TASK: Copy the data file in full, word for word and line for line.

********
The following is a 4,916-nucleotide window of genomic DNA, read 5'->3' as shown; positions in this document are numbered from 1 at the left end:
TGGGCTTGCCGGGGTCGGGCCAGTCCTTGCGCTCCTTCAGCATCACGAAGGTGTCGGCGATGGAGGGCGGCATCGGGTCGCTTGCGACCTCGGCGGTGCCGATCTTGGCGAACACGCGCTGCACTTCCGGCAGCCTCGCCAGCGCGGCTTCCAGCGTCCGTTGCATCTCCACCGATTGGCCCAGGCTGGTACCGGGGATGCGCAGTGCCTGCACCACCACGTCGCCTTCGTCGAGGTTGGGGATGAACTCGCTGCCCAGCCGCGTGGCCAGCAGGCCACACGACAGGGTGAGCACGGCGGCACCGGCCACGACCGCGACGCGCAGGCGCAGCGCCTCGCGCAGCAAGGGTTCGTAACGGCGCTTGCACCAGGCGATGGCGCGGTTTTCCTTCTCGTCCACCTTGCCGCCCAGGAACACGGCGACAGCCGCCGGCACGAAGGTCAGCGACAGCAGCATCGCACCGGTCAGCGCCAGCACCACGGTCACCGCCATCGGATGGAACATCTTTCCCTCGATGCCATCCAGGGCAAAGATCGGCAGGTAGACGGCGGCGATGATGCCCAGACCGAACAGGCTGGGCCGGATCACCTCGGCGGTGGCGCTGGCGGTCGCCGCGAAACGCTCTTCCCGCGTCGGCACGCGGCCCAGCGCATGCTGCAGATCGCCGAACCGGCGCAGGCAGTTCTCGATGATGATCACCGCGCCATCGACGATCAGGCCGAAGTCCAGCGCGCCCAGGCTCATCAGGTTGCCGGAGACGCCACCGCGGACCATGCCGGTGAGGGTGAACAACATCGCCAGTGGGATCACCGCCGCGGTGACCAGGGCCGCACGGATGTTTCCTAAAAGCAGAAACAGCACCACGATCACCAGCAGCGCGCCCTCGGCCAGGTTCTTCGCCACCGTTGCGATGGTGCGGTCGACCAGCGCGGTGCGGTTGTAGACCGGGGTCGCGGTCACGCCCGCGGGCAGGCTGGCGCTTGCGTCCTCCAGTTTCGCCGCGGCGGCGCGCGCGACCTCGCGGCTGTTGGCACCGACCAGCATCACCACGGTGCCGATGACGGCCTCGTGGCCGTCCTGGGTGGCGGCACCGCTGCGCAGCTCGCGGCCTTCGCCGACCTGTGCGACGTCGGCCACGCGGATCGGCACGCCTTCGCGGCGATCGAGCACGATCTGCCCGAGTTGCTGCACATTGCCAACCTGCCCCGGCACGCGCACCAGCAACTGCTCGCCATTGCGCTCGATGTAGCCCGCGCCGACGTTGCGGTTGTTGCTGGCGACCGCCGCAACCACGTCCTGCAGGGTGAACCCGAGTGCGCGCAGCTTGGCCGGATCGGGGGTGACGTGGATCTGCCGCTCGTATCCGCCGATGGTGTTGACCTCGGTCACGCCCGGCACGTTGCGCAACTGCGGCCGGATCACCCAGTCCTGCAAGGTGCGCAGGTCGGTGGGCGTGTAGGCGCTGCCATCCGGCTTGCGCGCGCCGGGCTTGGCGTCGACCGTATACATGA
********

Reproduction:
The following is a 4,916-nucleotide window of genomic DNA, read 5'->3' as shown; positions in this document are numbered from 1 at the left end:
TGGGCTTGCCGGGGTCGGGCCAGTCCTTGCGCTCCTTCAGCATCACGAAGGTGTCGGCGATGGAGGGCGGCATCGGGTCGCTTGCGACCTCGGCGGTGCCGATCTTGGCGAACACGCGCTGCACTTCCGGCAGCCTCGCCAGCGCGGCTTCCAGCGTCCGTTGCATCTCCACCGATTGGCCCAGGCTGGTACCGGGGATGCGCAGTGCCTGCACCACCACGTCGCCTTCGTCGAGGTTGGGGATGAACTCGCTGCCCAGCCGCGTGGCCAGCAGGCCACACGACAGGGTGAGCACGGCGGCACCGGCCACGACCGCGACGCGCAGGCGCAGCGCCTCGCGCAGCAAGGGTTCGTAACGGCGCTTGCACCAGGCGATGGCGCGGTTTTCCTTCTCGTCCACCTTGCCGCCCAGGAACACGGCGACAGCCGCCGGCACGAAGGTCAGCGACAGCAGCATCGCACCGGTCAGCGCCAGCACCACGGTCACCGCCATCGGATGGAACATCTTTCCCTCGATGCCATCCAGGGCAAAGATCGGCAGGTAGACGGCGGCGATGATGCCCAGACCGAACAGGCTGGGCCGGATCACCTCGGCGGTGGCGCTGGCGGTCGCCGCGAAACGCTCTTCCCGCGTCGGCACGCGGCCCAGCGCATGCTGCAGATCGCCGAACCGGCGCAGGCAGTTCTCGATGATGATCACCGCGCCATCGACGATCAGGCCGAAGTCCAGCGCGCCCAGGCTCATCAGGTTGCCGGAGACGCCACCGCGGACCATGCCGGTGAGGGTGAACAACATCGCCAGTGGGATCACCGCCGCGGTGACCAGGGCCGCACGGATGTTTCCTAAAAGCAGAAACAGCACCACGATCACCAGCAGCGCGCCCTCGGCCAGGTTCTTCGCCACCGTTGCGATGGTGCGGTCGACCAGCGCGGTGCGGTTGTAGACCGGGGTCGCGGTCACGCCCGCGGGCAGGCTGGCGCTTGCGTCCTCCAGTTTCGCCGCGGCGGCGCGCGCGACCTCGCGGCTGTTGGCACCGACCAGCATCACCACGGTGCCGATGACGGCCTCGTGGCCGTCCTGGGTGGCGGCACCGCTGCGCAGCTCGCGGCCTTCGCCGACCTGTGCGACGTCGGCCACGCGGATCGGCACGCCTTCGCGGCGATCGAGCACGATCTGCCCGAGTTGCTGCACATTGCCAACCTGCCCCGGCACGCGCACCAGCAACTGCTCGCCATTGCGCTCGATGTAGCCCGCGCCGACGTTGCGGTTGTTGCTGGCGACCGCCGCAACCACGTCCTGCAGGGTGAACCCGAGTGCGCGCAGCTTGGCCGGATCGGGGGTGACGTGGATCTGCCGCTCGTATCCGCCGATGGTGTTGACCTCGGTCACGCCCGGCACGTTGCGCAACTGCGGCCGGATCACCCAGTCCTGCAAGGTGCGCAGGTCGGTGGGCGTGTAGGCGCTGCCATCCGGCTTGCGCGCGCCGGGCTTGGCGTCGACCGTATACATGA